“What does being conservative mean?”

I heard a teenager tell Mark Levin, on his radio show, that his Mom asked him this question and he couldn’t give a good answer. The teen wanted to know how Mark would answer.

Mark said a lot. But, I don’t think it would make much sense to non-conservatives. It started off something like, “A conservative believes in individual sovereignty…[I zoned out]…he doesn’t believe in no-government, they’re not anarchists, but a limited constitutional republic…[I zoned out, again]…”

First, I liked hearing this question being discussed. I think questions like this are asked too infrequently. But, yawn. There has to more compelling answer for those who don’t consider themselves conservatives.

Any ideas?

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14 thoughts on ““What does being conservative mean?”

  1. Thomas Sowell’s book _A Conflict of Visions_ comes to mind. I’ve actually not read it myself, because my local library has never had it. I first encountered it when I read Steven Pinker’s book _Blank Slate_, which contains (what I take to be) a good summary. I won’t nearly be able to do it justice here, but Conservatism tracks pretty well with what Sowell calls the Constrained Vision. This is essentially a view that human nature is deeply flawed and probably largely immutable. Thus they are attracted to political systems which constrain the amount of power any individual might accrue, and to economic systems that purport to leverage individual self-interest into a prosperous society (c.f. Adam Smith).

    What these things have to do with the modern Republican party might, of course, be a different conversation entirely.

    • I enjoyed “Conflict of Visions”. My library also doesn’t have it, but it’s worth the price. I’ll have to see if I can find Pinker’s book.

      I like where you’re going. I think that insight on human nature is important. Though, I’m not sure I would call it deeply flawed. It just is what it is. People respond to incentives and feedback they face and some people are bad.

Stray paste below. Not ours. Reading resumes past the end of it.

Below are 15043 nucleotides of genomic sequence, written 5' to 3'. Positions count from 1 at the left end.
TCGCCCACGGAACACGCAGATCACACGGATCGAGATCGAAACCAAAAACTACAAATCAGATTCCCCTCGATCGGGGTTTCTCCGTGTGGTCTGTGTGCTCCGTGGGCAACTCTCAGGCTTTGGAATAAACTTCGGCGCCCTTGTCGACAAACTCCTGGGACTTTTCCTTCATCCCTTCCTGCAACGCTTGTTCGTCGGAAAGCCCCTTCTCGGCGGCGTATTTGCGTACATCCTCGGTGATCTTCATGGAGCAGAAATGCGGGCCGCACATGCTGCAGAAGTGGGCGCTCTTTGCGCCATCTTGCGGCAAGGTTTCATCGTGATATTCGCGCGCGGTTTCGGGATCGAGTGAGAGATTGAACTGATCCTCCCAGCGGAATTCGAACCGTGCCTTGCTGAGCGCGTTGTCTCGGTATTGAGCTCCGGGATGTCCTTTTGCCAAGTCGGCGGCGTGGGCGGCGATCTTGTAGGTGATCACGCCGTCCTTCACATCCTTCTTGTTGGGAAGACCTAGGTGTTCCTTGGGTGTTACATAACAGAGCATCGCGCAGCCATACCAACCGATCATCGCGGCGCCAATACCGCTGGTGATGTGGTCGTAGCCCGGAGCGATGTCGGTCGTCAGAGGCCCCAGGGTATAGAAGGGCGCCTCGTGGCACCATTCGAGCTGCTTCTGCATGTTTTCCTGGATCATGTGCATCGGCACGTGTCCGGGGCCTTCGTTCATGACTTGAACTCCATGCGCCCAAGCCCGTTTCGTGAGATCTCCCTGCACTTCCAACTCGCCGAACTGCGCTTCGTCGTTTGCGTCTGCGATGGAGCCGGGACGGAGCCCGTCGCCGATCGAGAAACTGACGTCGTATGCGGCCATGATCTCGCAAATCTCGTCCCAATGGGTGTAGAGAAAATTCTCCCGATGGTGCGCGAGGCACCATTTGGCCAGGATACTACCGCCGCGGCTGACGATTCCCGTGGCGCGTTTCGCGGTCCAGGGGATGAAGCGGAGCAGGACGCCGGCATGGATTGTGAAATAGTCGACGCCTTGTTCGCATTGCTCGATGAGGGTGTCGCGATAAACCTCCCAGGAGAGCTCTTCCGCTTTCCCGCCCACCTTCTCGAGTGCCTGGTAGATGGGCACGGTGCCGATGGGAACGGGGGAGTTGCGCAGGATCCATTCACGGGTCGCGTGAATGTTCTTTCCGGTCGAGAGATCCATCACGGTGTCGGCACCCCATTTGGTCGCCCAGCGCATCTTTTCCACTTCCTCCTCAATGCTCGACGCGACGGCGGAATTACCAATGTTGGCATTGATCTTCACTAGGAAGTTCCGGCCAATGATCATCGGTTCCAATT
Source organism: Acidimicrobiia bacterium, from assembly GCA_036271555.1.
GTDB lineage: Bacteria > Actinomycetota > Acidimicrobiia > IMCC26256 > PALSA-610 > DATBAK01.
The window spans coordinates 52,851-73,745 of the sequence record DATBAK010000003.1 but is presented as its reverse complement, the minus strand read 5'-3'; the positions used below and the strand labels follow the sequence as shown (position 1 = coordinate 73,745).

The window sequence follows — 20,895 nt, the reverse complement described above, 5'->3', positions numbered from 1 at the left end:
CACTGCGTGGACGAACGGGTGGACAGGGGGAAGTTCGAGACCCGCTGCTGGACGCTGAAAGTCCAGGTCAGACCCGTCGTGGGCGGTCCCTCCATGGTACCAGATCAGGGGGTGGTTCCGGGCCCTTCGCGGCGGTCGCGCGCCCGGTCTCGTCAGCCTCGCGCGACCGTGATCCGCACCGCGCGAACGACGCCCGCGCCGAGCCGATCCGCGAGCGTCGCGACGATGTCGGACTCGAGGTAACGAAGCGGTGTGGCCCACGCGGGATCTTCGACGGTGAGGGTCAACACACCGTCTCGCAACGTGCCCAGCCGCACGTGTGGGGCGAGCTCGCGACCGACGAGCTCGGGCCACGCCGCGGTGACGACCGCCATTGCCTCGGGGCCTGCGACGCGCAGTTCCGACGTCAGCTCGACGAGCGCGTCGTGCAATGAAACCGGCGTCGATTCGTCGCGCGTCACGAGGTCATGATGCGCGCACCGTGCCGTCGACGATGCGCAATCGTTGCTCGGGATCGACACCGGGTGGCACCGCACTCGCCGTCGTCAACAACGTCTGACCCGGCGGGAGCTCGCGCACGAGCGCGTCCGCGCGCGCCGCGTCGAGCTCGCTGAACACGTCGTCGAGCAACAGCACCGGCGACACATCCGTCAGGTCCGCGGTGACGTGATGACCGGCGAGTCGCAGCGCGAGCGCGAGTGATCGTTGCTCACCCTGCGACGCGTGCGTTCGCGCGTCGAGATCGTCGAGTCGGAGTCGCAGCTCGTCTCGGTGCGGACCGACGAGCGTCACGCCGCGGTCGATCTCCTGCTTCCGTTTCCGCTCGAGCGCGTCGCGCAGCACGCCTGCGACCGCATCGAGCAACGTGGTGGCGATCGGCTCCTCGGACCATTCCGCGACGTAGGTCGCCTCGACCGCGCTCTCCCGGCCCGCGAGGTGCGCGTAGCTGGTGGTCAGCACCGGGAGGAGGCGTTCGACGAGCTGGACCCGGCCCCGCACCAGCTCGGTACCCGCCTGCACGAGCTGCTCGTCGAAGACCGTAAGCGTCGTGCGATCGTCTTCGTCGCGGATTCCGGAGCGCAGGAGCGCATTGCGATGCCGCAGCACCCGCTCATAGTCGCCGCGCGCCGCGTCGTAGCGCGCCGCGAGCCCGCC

I believe I stopped considering myself a liberal the day I realized that and let go of the fantasy that everybody could have the heart of Mother Teresa.

      Once you come to this realization, you are more open to seeing the things that limit how much damage people acting in their own self interest can do to you and others. A system where they act in their own self interest by satisfying yours becomes more desirable, even though it does seem inauthentic to those who want everyone to be Mother T.

      Though, I will also say that I believe many conservatives haven’t realized this either. They appreciate individual liberty (to a certain extent), but many couldn’t tell you why beyond ‘it’s a natural right’. They don’t realize that it naturally aligns human nature for cooperation that leads to expansions of peaceful populations.

      Thanks for the comment.

    • Also, I think the other unappreciated characteristic of human nature is that they are fallible. So, even well-intended experts can be wrong. Systems that minimize the harm such folks can cause others is good.

  2. A social conservative believes that there should be a legislated moral standard for a society.

    An economic conservative believes that there should be little to no government interference in the market.

    A “conservative” in the common parlance means someone who is both socially and economically conservative.

    http://en.wikipedia.org/wiki/Nolan_Chart